Ads will not be coming to Netflix until 2023, it was confirmed today (July 19).
When Netflix's Co-CEO Ted Sarandos confirmed at the end of June that the streaming giant was indeed planning to launch an ad-supported subscription tier, he did not offer up a date for when such a tier might arrive. However, reports based on leaked internal Netflix communications had indicated that it would be before the end of 2022.
If that was the plan, it has now been pushed back, with the company now targeting the start of 2023 to launch the ad tier. This news follows the announcement that Netflix partnered with Microsoft to provide the platform for advertising on the platform, with Microsoft described as "Netflix's technology and sales partner," though some wonder if they could end up ending more.
Netflix executives confirmed the news in the company's report to investors, in which they revealed that the streaming giant had lost over 970,000 subscribers in the period up until June 30 this year.
The report details the planned launch of the tier, stating: "We recently announced Microsoft as our technology and sales partner and we’re targeting to launch this tier around the early part of 2023. They are investing heavily to expand their multi-billion advertising business into premium television video, and we are thrilled to be working with such a strong global partner."
Netflix went on to say that they will be targeting "premium CPMs from brand advertisers" and that the tier will "likely start in a handful of markets where advertising spend is significant. Like most of our new initiatives, our intention is to roll it out, listen and learn, and iterate quickly to improve the offering. So, our advertising business in a few years will likely look quite different than what it looks like on day one."
CPM is an acronym for cost per thousand impressions, a marketing term used to denote the cost an advertiser pays per one thousand advertisement impressions on a web page. As an example, if a website publisher charges $2 for each CPM, that means an advertiser must pay $2 for every 1,000 impressions of its ad. Google's average CPM is around the $2.80 mark, but this statement seems to suggest that Netflix will be looking to charge more than that.
The statement is bullish about Netflix's plans for the ad-supported tier, saying: "Over time, our hope is to create a better-than-linear-TV advertisement model that’s more seamless and relevant for consumers, and more effective for our advertising partners. While it will take some time to grow our member base for the ad tier and the associated ad revenues, over the long run, we think advertising can enable substantial incremental membership (through lower prices) and profit growth."
An ad-supported, lower-price tier isn't a revolutionary idea for a subscription service. Hulu, HBO Max, Paramount Plus, and Peacock do it already and Disney Plus will be bringing in the option this year too, but it seems like Netflix is already trying to do its own thing.
Greg Peters, Netflix's Chief Financial Officer, told investors that the ad-supported tier will be done with an "innovation-orientated view". He added: "It's a crawl-walk-run model. At the beginning, it'll be what you're familiar with, but over time we think there's a tremendous opportunity to leverage the innovation DNA we have. The scale of our offering and the partners we've got lined up, we had deliver something that's fundamentally different from linear television. Brands have wanted to connect with Netflix's content."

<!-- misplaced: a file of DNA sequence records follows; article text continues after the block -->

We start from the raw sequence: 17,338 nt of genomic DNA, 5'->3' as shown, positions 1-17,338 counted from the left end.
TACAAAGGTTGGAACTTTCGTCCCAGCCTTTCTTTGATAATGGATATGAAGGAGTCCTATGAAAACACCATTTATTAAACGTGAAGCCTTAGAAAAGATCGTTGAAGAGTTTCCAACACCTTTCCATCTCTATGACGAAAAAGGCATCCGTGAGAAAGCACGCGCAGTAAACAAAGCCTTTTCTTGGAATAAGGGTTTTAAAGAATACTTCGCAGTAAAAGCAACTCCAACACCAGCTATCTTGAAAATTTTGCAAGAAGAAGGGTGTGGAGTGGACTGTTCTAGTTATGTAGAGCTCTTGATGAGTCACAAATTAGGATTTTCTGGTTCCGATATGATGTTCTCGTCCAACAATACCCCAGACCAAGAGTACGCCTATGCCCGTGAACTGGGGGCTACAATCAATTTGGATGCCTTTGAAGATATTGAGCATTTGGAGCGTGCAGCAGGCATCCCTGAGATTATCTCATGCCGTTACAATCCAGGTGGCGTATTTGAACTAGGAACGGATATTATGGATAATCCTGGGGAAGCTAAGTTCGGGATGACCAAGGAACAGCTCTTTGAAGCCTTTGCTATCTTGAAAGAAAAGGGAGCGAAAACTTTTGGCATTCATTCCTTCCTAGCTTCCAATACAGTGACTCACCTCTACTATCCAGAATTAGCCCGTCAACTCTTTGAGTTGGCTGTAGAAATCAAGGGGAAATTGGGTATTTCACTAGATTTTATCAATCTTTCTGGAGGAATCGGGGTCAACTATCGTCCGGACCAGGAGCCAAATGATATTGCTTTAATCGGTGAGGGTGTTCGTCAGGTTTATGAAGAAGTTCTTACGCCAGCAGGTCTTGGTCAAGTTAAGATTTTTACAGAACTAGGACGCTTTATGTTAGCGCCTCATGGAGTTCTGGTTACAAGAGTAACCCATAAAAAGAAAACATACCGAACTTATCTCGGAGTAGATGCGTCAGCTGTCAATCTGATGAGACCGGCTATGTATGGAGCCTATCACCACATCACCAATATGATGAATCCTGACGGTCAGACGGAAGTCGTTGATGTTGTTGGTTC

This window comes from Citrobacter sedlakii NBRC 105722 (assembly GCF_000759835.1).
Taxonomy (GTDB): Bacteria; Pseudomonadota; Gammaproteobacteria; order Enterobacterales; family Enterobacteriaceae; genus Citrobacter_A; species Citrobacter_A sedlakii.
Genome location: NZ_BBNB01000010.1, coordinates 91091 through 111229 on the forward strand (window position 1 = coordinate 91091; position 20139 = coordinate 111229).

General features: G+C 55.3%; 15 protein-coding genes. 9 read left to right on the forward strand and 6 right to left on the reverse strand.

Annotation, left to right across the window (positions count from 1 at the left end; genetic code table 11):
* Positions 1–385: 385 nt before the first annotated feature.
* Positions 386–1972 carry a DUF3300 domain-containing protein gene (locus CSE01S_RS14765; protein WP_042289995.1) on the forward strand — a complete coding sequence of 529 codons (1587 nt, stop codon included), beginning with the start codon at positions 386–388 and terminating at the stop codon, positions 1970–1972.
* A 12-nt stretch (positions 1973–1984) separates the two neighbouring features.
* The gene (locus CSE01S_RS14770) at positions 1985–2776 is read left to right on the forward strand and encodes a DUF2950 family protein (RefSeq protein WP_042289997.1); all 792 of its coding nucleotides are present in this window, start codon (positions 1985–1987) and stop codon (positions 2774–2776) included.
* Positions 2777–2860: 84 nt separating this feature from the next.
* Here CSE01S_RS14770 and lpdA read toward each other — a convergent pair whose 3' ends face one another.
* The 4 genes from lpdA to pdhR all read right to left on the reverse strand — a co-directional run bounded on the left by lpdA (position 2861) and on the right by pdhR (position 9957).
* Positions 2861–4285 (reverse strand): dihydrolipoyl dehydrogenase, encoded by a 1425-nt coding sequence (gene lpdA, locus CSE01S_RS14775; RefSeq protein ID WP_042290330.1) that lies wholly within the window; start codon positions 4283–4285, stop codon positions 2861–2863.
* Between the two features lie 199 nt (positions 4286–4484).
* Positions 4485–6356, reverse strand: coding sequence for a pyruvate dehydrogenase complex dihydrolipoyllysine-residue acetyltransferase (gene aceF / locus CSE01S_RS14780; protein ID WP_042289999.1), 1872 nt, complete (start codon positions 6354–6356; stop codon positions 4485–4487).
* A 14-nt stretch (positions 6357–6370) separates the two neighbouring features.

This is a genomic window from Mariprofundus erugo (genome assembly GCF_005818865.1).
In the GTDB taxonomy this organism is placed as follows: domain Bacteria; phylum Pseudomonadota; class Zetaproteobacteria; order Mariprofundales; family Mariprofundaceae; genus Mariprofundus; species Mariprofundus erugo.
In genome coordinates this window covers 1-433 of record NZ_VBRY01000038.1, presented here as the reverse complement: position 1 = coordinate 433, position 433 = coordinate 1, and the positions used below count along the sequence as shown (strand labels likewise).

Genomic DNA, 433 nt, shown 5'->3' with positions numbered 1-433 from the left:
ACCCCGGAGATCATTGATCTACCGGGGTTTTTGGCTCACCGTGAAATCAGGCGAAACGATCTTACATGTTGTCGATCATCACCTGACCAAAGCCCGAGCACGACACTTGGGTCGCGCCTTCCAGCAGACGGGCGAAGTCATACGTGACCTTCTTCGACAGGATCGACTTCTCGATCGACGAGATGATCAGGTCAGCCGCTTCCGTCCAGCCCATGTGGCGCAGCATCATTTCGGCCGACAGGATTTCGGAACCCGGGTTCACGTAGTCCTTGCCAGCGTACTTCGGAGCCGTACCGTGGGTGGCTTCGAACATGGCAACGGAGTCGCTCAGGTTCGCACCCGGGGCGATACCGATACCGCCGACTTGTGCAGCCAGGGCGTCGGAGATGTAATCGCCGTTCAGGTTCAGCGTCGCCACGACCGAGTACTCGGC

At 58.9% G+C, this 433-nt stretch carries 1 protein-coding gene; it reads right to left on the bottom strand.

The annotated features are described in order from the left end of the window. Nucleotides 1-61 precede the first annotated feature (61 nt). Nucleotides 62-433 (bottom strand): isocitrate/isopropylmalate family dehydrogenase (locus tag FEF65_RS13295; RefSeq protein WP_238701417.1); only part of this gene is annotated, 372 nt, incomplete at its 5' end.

It's all quite vague at the moment, but it's clear Netflix has big plans for this new tier.
Analysis: A reluctant convert
Things have moved fast for Netflix in the rollout of an ad-supported tier, which will cost less per month than its current subscription plans.
Back at the start of March, company Chief Financial Officer Spencer Neumann was asked about the prospect of an ad-supported tier and would only go as far as saying that he could “never say never” when asked about the idea, before swiftly adding that it "not something in [the brand’s] plans right now."
Then, on April 20, during an earnings call, Sarandos' partner-in-crime, Netflix's other Co-CEO Reed Hastings revealed that the streaming service was then “quite open” to the possibility of an ad-supported tier and could "figure it out over the next year or two.”
Here we are in mid-July and not only are ads on the way, but Netflix has teamed up with one of the biggest companies on the planet to help them get their faster.
They're talking a good game, but the company's executives took a long time to even consider taking commercials on their platform, a fact they've acknowledged in their new investor report, writing: "At Netflix, focus remains very important to us. These initiatives - paid sharing and advertising - do introduce some additional complexity."
Back in November 2021 when Netflix shares were trading at $700 each, Sarandos and Hastings would never have dreamed that 18 months later they'd be rolling out a new tier in an effort to stop bleeding subscribers. That kind of growth was never sustainable, the Covid-19 pandemic was a nightmare for all of us, but it made streaming services a lot of money as people were pinned in their homes with nothing to do but watch television. Millions who would have happily spent their lives watching linear television suddenly had the time to become invested in streaming services. Now the pandemic is in the rearview mirror, this subscriber dropoff is a bit of course correction.
That is not something investors would be happy to hear. They want to keep those numbers up. Hence, Netflix executives are doing the thing they've never wanted to do, and letting commercials on their platform. The question is now, will it work in keeping numbers up? Or, ideally, will the commercials be sufficiently annoying that it pushes people back to become full subscribers once again.